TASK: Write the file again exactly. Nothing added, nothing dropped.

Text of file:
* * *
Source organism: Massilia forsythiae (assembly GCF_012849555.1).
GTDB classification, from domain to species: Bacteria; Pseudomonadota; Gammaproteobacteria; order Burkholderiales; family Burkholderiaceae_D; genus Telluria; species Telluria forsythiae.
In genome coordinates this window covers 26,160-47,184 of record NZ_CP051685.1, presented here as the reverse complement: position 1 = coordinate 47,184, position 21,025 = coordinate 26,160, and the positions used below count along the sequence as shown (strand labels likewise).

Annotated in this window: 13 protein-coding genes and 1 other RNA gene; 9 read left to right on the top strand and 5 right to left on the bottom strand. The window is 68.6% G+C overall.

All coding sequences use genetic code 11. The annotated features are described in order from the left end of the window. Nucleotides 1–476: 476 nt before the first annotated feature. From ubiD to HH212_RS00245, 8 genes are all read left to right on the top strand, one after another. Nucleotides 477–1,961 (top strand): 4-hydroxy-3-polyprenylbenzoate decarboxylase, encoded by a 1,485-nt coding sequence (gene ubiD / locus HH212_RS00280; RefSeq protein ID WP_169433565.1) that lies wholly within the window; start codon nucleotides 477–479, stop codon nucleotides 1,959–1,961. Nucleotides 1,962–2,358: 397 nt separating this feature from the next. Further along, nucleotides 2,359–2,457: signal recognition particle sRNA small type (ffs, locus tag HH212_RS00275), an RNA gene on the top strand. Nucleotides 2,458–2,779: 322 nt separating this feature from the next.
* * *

Source organism: Massilia forsythiae (assembly GCF_012849555.1).
GTDB classification, from domain to species: Bacteria; Pseudomonadota; Gammaproteobacteria; order Burkholderiales; family Burkholderiaceae_D; genus Telluria; species Telluria forsythiae.
In genome coordinates this window covers 26,160-47,184 of record NZ_CP051685.1, presented here as the reverse complement: position 1 = coordinate 47,184, position 21,025 = coordinate 26,160, and the positions used below count along the sequence as shown (strand labels likewise).

Annotated in this window: 13 protein-coding genes and 1 other RNA gene; 9 read left to right on the top strand and 5 right to left on the bottom strand. The window is 68.6% G+C overall.

All coding sequences use genetic code 11. The annotated features are described in order from the left end of the window. Nucleotides 1–476: 476 nt before the first annotated feature. From ubiD to HH212_RS00245, 8 genes are all read left to right on the top strand, one after another. Nucleotides 477–1,961 (top strand): 4-hydroxy-3-polyprenylbenzoate decarboxylase, encoded by a 1,485-nt coding sequence (gene ubiD / locus HH212_RS00280; RefSeq protein ID WP_169433565.1) that lies wholly within the window; start codon nucleotides 477–479, stop codon nucleotides 1,959–1,961. Nucleotides 1,962–2,358: 397 nt separating this feature from the next. Further along, nucleotides 2,359–2,457: signal recognition particle sRNA small type (ffs, locus tag HH212_RS00275), an RNA gene on the top strand. Nucleotides 2,458–2,779: 322 nt separating this feature from the next.